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exposure times for bioluminescence

Michael Ready , Jul 10, 2001; 08:56 p.m.


I'm hoping to photograph a bioluminescent arthropod. They emit a visible but fairly dim light, similar to some bioluminescent fungi. What exposure techniques have proven successful with glowing mushrooms?

Best, Michael


Ryan Taylor , Jul 11, 2001; 11:02 a.m.

Michael, I wish I could offer you some solid advice, but you are delving into an area that not too many photographers have a lot of experience with. Perhaps you will get lucky and someone with experience will chime in. However, in the meantime, my suggestion would be to experiment. You didn't mention what kind of film you want to use, but given the low level of emitted light, you are probably going to want to use a faster film to reduce the effects of recipricocity failure and color shifts. For slide film, the new Provia 400F is not bad and many print films in the 400 to 800 range are quite good. Anyway, your best results are probably going to come from your own experimentation. Try taking an initial reading with your camera's meter, bracket widely and take notes. Don't be afraid to experiment and you will likely find what works. Also, if you have good luck with it, let us know.

Alex Lofquist , Jul 11, 2001; 11:46 a.m.

I hope that yiu can find some good info on this. I tried to photograph bioluminescence in a ship's wake at the Galapagos Islands a couple of years ago with absolutely no luck at all.(Unless you include bad luck)


David LaHeist , Jul 15, 2001; 06:09 p.m.

The only way that I can think of is to "fix" it, then make it glow by adding luciferin and ATP to the media. (the glowing effect requires three chemicals, luciferin, luciferase, and ATP [adenosine triphosphate].) Mount it on a slide, and take the photo. Talk to a biology professor at your local university. You'll probably end up with a 2-3 minute exposure at f/2.8 (you often lose a few f-stops in photomicrography).

James Stapley , Jul 16, 2001; 04:31 a.m.

In response to the fixing suggestion, pretty much anything involving fixation will probably inactivate the luciferase (assuming that is even the reaction going on- there are other bioluminescent reactions), making this not work at all!

How big are these arthropods, and what are they? I suspect you will require very long exposure times, even with a fast film. You'll need to keep them still somehow without inactivating the reaction; we once did an experiment using daphnia where we had to count their heartbeat; we made a little well out of molten wax on a slide, put in water and 1 daphnia, and then G E N T L Y pushed a coverslip into the wax until the animal was pinned laterally in position. With larger artemia, we actually superglued eyelashes to the back of the animal and embedded the other end in blu tak; both of these methods would probably allow too much movement, and I reckon that you will need to kill the animals somehow without inactivating the reaction. You may find that you might want some supplemental lighting as well as the bioluminescence to pick out other features in the animals; perhaps a digital camera would be quite nice in this instance if it can pick up light levels that low! (Certainly will save on film!). As others have suggested, lots and lots of experimentation, but I suspect you should get one decent exposure on a roll of 36 as a trial, and then work from there.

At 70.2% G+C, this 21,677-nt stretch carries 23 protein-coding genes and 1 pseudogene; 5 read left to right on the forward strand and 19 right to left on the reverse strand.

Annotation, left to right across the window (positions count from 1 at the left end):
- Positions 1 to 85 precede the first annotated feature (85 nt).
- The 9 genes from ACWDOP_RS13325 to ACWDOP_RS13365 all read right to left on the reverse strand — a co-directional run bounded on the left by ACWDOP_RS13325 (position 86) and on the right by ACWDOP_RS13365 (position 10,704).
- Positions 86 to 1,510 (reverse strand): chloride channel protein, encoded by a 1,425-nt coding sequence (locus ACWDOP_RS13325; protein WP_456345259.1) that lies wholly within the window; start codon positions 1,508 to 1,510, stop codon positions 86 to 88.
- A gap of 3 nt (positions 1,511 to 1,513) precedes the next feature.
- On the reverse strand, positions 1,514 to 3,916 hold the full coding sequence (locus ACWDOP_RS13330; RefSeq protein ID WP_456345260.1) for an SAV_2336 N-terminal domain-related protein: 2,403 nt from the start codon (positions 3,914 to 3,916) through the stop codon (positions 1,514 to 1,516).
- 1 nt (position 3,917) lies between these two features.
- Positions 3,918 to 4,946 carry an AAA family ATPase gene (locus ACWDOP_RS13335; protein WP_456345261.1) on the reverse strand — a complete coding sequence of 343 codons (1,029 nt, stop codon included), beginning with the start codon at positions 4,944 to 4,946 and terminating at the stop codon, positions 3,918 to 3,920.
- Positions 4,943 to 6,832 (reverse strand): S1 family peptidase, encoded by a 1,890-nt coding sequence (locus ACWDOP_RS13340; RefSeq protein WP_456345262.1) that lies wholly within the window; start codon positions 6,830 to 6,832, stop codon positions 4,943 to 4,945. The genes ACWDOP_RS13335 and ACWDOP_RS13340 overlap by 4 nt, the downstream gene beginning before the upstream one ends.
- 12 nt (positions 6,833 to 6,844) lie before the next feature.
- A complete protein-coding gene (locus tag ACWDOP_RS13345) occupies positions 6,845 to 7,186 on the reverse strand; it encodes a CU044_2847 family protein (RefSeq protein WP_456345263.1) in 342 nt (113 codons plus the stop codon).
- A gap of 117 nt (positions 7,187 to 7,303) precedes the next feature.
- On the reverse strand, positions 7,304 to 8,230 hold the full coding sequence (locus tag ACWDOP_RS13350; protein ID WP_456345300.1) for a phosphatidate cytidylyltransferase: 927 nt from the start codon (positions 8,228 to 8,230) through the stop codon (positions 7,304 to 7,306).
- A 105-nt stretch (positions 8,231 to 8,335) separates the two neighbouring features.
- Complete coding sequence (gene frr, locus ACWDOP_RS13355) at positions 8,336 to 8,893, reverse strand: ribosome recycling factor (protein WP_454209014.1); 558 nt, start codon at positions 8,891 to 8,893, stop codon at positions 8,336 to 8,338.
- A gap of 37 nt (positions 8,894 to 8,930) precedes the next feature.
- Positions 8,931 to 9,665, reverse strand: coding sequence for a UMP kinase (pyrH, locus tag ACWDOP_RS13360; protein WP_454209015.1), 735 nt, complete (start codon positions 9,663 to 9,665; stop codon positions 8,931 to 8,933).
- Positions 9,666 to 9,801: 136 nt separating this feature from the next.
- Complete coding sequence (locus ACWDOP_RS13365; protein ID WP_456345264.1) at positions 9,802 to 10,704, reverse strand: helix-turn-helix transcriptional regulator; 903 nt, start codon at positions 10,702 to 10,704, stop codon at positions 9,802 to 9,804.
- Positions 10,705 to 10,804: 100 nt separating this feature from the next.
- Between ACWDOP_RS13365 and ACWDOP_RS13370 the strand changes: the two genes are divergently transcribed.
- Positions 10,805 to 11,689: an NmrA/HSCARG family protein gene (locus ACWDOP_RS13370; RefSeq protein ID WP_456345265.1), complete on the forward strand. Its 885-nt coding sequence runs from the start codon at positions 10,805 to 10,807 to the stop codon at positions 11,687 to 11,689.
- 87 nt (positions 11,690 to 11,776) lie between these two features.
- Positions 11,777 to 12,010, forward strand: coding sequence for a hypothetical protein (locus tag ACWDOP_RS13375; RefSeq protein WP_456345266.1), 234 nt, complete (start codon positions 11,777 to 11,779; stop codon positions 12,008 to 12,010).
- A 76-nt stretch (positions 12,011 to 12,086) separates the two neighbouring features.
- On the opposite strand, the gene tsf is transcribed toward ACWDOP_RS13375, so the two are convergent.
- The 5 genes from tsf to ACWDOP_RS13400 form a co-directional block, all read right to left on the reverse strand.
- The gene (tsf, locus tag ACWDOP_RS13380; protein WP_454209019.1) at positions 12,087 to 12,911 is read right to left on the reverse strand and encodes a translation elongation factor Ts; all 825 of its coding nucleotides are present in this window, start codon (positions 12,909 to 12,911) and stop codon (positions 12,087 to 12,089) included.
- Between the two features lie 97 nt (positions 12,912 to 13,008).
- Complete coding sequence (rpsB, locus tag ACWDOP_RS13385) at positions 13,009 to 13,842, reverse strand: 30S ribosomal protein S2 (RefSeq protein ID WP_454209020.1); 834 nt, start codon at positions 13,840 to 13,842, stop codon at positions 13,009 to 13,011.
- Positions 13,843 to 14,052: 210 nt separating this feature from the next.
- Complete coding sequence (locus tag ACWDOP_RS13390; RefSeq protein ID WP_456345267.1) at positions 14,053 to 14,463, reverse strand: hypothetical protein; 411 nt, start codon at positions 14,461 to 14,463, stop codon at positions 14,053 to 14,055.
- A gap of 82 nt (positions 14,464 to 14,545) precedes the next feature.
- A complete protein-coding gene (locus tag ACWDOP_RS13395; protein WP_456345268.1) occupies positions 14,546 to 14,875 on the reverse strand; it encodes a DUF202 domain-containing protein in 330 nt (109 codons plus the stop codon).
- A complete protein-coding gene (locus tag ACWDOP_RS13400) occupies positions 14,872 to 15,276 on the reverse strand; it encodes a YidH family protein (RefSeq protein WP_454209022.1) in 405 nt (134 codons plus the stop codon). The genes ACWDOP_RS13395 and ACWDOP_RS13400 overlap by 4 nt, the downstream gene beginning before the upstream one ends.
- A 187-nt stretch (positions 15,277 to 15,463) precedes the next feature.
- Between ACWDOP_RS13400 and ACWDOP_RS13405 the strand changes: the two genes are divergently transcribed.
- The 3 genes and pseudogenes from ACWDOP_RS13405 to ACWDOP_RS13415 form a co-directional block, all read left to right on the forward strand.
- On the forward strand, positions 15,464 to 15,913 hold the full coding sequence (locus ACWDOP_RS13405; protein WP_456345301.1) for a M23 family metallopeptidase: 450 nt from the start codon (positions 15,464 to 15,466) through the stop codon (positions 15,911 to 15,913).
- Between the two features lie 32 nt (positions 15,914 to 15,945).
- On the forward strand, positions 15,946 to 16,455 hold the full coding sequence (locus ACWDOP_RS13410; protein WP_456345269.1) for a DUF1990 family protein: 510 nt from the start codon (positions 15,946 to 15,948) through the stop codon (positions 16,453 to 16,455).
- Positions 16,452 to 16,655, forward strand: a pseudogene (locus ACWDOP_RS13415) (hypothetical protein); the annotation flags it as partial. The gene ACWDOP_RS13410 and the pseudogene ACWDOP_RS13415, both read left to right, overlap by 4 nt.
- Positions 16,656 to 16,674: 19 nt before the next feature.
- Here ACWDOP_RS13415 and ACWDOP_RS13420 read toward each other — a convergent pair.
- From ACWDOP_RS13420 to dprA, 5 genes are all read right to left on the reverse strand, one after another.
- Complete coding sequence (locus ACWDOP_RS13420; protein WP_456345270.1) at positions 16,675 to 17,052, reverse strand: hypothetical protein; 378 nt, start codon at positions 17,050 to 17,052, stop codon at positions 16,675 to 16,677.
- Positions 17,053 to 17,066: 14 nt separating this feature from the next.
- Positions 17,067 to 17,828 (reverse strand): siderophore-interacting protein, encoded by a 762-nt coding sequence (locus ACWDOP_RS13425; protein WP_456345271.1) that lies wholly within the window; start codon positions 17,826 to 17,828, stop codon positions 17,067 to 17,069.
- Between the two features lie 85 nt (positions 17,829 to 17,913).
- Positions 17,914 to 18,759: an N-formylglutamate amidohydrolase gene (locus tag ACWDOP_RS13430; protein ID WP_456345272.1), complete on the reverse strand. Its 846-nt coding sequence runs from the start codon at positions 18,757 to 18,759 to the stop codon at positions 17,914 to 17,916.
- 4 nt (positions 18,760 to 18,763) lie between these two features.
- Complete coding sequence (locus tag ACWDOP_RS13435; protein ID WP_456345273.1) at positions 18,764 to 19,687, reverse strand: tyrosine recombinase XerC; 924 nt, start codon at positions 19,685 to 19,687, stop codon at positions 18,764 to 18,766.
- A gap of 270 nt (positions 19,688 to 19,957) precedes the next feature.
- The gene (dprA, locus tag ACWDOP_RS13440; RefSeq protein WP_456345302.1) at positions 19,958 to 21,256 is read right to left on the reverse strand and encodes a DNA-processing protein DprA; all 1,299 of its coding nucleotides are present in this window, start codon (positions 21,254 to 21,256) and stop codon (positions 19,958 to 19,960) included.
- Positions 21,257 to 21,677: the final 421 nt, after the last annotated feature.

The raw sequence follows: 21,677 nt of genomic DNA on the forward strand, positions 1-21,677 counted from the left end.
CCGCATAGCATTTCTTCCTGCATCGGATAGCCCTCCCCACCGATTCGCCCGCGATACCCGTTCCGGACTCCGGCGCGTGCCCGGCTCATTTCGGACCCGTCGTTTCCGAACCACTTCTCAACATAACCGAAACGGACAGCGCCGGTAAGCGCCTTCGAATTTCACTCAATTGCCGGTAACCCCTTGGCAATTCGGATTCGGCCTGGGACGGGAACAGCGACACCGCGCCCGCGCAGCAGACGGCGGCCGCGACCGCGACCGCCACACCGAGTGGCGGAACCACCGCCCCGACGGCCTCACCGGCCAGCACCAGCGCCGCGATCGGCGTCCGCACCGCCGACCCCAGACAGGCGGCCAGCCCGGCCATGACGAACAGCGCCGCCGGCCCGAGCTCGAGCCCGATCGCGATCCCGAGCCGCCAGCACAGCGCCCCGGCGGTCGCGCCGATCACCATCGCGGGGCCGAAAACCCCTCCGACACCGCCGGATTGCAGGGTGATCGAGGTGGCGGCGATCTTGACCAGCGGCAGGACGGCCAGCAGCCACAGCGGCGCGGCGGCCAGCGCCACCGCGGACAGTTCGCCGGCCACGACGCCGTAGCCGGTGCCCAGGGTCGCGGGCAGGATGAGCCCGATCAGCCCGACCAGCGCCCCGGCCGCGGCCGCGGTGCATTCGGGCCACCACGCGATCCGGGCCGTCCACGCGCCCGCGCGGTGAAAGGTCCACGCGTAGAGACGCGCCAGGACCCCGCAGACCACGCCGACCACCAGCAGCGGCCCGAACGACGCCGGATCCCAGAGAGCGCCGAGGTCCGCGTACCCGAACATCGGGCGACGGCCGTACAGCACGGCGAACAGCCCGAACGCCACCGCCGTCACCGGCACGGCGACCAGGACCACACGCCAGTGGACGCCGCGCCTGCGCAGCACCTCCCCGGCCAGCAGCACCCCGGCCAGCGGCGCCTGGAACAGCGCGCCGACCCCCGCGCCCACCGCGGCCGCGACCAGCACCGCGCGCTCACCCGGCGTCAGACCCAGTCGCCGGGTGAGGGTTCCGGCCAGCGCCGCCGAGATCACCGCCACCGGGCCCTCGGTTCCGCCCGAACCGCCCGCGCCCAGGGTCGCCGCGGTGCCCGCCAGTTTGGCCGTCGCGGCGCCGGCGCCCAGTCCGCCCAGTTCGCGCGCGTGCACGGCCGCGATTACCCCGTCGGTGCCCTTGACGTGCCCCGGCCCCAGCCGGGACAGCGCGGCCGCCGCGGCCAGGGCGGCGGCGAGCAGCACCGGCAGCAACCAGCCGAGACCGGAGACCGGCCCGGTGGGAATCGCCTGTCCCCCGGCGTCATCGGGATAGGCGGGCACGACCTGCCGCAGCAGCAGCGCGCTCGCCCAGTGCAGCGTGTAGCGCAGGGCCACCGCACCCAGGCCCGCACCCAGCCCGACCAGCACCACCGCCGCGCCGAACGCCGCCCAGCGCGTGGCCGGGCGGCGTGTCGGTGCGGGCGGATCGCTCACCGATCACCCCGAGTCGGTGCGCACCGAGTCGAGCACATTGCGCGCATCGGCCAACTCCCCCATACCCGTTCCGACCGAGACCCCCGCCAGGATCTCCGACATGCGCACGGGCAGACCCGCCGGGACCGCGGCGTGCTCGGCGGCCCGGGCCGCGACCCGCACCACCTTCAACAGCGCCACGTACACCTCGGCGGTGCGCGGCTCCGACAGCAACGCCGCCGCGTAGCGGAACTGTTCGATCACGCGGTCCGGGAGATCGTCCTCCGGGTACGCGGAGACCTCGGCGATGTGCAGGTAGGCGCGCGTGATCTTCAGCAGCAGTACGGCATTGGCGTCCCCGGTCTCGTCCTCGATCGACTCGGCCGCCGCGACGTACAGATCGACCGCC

good luck!

Douglas Stemke , Jul 16, 2001; 05:15 p.m.

I have had some experienec with luciferase induced with mercury in E.coli. The cells were trapped in a matrix and the light level was low. (In a dark room after about 10 minutes of letting your eyes adjust you could just see the cells in the latex glowing). I shot test shots with both 800 ASA Fuji (which we ultimately published) and 400 ASA Royal Gold; a 50mm f1.4 and could typically got somethings after 2 minutes (in a few rare cases as short as 30 seconds). We used a Pentax K1000 with the battery removed- We tried the lab's fancy Nikons but they couldn't handle the long exposures and the batteries kept going dead, leaving the shutters stuck open. The problem with a 1.4 f stop of course was then Depth of View which in our case needed to be at least 3.5 cm, which was a problem close up. I recall we did several very long shots (30 minutes- 60 minutes) at f16 to get what we needed. Fortunately our immobilized organisms really didn't mind the wait; I suspect that's another issue with your arthropod. I think the other posters are correct; you are going to have to try a bunch of exposures to really nail it.

Good Luck!


Douglas Stemke, Ph.D Department of Biology Hanover College

Struan Gray , Jul 17, 2001; 04:54 a.m.

Low light photography is one area where digital shines, but you need to use a cooled CCD to prevent thermal noise and dark current swamping the image. That used to mean complex cryogen systems using liquid nitrogen or helium, but these days electric Peltier coolers are efficient enough to have taken over most applications.

Made-to-measure cameras are available at a price, but if your budget is tight (whose isn't?) there are some interesting DIY projects which have been put together by the astrophotography community and which would be trivially simple to adapt to a microscope. A monochrome sensor and a set of colour filters would be the simplest way to get going. One such project is described in detail here:


Bjorn Rorslett , Jul 19, 2001; 03:55 p.m.

I shoot a glowworm yesterday with my D1X digital camera at life-size magnification, using f/5 at 10 secs @125 ISO. The shots turned out very well. Seems excessively long exposures are not needed for this application.

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